“There aren’t really shortages in some ways,” he noted. “You have a huge global workforce, and there’s a surplus of talent. There’s just a shortage of people who are willing to work for the wages that companies are offering right now.”

5 Comments

  • As a consumer, I realize that you get what you pay for. Corporations should also know this and value the experience that out-of-work experienced IT Professionals bring to the table.
    I have supervisory experience and book knowledge. My experience helps me resolve issues quicker and better because I know what has worked in the past and I see the whole picture. The same is true for IT professionals; they have been there and done that in a quick-changing technological environment. They use real-world experience backing their analysis.
    I don’t think that IT professionals have priced themselves out of jobs… I think corporations need to cut costs and are taking a chance on inexperienced IT professionals.
    As a consumer, I will pay the extra bucks for an experienced auto mechanic, roofer, and hairdresser; because I don’t want to deal with the hassle of erroneous work.
    IT professionals work on a salary basis, which means they get paid the same amount regardless of the hours it takes to meet deadlines. Are corporations taking advantage of inexperienced IT workers?

  • Skills shortage because pay demands are too high? That is the most absurd thing I have ever heard of. Any consultant should know better. The fact is that there is such a thing as a law of supply and demand in the labor market as well as anywhere else. If demand in a particular area is high, cost will increase. That is the way a market economy works. When the price for a service or product increases in the market, the supply will increase as people work to fill the demand. If a purchaser is unwilling to purchase a good or service at the market price, then he must be making a decision that the value is not there for him.
    Companies that now find themselves with skill shortages after dumping their IT resources have little sympathy from me. They dug the holes they are in all by themselves.
    Wages have been stagnant and opportunities meager during this recession, and overtime long and hard due to employers taking advantage of lack of mobility. Now with the economy turning it is going to be a very different market. With low levels of new IT graduates coming into the market, and exodus from the IT profession by many experienced professionals, I think we are heading for an IT shortage that is going to make the dot.bomb era look mild by comparison.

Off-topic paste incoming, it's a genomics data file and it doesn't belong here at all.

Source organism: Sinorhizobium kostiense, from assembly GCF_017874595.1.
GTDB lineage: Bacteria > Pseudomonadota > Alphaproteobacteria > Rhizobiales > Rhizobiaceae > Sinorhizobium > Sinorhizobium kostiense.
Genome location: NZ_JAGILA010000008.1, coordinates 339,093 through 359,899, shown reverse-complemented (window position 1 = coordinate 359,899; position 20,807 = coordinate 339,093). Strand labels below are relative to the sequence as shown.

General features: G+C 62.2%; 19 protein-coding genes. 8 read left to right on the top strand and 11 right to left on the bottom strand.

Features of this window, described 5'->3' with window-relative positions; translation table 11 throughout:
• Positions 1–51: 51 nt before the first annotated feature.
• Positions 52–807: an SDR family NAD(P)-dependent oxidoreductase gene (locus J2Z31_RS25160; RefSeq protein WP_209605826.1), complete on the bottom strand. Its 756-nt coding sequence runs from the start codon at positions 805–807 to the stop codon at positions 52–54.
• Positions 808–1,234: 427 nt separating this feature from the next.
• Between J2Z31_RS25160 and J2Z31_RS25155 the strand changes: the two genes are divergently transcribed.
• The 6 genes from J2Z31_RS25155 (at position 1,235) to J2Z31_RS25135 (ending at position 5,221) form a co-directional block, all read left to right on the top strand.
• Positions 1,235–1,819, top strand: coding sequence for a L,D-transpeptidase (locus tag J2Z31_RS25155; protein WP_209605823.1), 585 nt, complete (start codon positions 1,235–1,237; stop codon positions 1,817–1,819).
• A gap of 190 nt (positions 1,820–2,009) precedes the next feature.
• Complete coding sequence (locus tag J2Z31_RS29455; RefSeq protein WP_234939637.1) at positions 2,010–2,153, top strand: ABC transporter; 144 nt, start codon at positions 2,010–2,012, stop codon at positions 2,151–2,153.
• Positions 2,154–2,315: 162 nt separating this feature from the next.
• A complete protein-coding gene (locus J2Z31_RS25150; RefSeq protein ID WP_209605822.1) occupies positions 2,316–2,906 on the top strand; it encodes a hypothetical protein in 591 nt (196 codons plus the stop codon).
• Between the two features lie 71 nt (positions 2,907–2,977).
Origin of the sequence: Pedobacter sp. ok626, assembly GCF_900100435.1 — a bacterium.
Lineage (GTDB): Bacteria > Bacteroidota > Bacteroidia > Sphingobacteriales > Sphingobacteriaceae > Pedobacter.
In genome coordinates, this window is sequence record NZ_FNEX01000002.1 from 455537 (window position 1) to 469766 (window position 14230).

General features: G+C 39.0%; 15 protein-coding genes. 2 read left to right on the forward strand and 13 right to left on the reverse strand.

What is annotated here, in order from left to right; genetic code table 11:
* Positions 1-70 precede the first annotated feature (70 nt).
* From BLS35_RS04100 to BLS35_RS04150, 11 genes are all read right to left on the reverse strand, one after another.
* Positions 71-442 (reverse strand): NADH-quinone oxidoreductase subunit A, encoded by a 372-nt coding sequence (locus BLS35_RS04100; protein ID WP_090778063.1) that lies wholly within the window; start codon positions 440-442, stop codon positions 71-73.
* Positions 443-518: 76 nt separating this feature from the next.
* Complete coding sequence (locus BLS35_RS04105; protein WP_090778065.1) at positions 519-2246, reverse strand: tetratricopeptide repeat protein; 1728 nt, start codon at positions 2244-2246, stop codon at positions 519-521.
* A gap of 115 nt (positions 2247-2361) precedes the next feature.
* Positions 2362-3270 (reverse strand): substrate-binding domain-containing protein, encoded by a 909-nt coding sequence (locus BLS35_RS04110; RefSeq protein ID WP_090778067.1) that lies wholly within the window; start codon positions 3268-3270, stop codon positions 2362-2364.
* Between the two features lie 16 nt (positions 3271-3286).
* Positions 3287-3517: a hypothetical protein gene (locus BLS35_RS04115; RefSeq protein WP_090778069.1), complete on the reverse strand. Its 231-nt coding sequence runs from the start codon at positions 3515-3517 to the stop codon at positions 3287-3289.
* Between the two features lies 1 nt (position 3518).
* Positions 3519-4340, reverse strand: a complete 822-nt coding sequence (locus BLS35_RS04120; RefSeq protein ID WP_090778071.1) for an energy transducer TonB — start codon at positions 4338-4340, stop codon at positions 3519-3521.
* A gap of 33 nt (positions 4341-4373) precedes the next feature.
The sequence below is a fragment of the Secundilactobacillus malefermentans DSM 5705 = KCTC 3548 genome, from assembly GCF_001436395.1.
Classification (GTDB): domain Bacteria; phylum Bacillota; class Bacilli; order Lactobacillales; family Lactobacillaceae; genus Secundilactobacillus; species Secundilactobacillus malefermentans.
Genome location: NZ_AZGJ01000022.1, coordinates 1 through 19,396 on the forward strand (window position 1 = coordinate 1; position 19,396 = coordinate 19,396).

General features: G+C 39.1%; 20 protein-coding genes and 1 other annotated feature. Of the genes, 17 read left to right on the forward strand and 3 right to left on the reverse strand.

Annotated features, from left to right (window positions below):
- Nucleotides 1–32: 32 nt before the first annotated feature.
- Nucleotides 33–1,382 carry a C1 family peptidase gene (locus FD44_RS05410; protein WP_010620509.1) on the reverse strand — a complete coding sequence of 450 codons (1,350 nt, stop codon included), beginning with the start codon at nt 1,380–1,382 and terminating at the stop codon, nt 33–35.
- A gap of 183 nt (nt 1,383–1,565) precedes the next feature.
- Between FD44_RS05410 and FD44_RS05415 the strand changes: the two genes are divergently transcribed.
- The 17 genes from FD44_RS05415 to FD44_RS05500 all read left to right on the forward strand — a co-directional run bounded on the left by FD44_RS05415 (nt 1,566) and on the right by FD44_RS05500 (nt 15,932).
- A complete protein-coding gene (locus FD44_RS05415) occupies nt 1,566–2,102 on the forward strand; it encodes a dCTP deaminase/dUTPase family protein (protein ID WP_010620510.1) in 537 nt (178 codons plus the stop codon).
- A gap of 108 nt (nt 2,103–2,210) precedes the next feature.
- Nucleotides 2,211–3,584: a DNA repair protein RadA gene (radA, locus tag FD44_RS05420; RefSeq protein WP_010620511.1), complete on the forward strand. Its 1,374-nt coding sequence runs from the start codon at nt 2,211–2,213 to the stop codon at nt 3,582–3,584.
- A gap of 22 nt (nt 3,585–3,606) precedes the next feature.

I think that offshore consultancies will become saturated and there will be a shortage of IT capability worldwide.
    The companies that are going to do well are those that retained their key IT staff and treated their employees well during the recession. Those that abused or laid off staff are going to suffer.

  • Let’s see "businesses now are facing skill gaps that hurt their IT departments" but "[t]here’s just a shortage of people who are willing to work for the wages that companies are offering right now."
    There used to be this popular idea called "capitalism" based on the notion of "supply and demand". Maybe it doesn’t apply to professionals who aren’t CEOs? Either that or hurting IT departments don’t hurt businesses sufficiently for them to pay to relieve the pain.
    Another disconnect between IT and the business world: apparently someone can learn about "business" in general – say, by getting an MBA – then go on to work in any sort of business, whether it be one that makes cardboard boxes or software. In IT, however, people are pigeon-holed – you may have telecom people, but you need someone else to do WiFi.
    Most IT people I’ve known would be happy to stay at a company that offers continual training opportunities and allows them to move to new areas. Of course, there’s the problem that a person skilled in a number of areas who’s been with the company for a number of years might expect more money than someone more junior.

  • Good article. Demonstrates the sheer ignorance of business leaders today. I predict the shortage will continue for a long time until business realizes they must change their expectations for what "qualified" means. Capability is a much better way of judging abilities. I am speaking as one of the laid off IT workers with 18 years worth of experience in software. I took all the training courses offered by my company, but in the end it did absolutely no good. Business believes software skills are trivial! This is a very bad mistake. Programming in a particular language is trivial, but gathering requirements and doing the requirements analysis are not skills that can be learned in a classroom, and they are the most critical skills. They are also not trivial by any means. There are many other reasons I could give where business is making a huge mistake by abandoning many of its domestic work-force, but it would be a meaningless gesture for the tiny little brains that seem to reside within the heads of the so-called leaders of the corporate world have demonstrated that they just cannot understand them.

  • Your last line, "There’s just a shortage of people who are willing to work for the wages that companies are offering right now" is quite a telling statement of employers’ expectations.
    I’m having the same trouble. I am looking for a cheap handy man to fix things around the house, do my taxes, and take out the kid’s tonsils. But I find such handy men want too much money.
    wakeup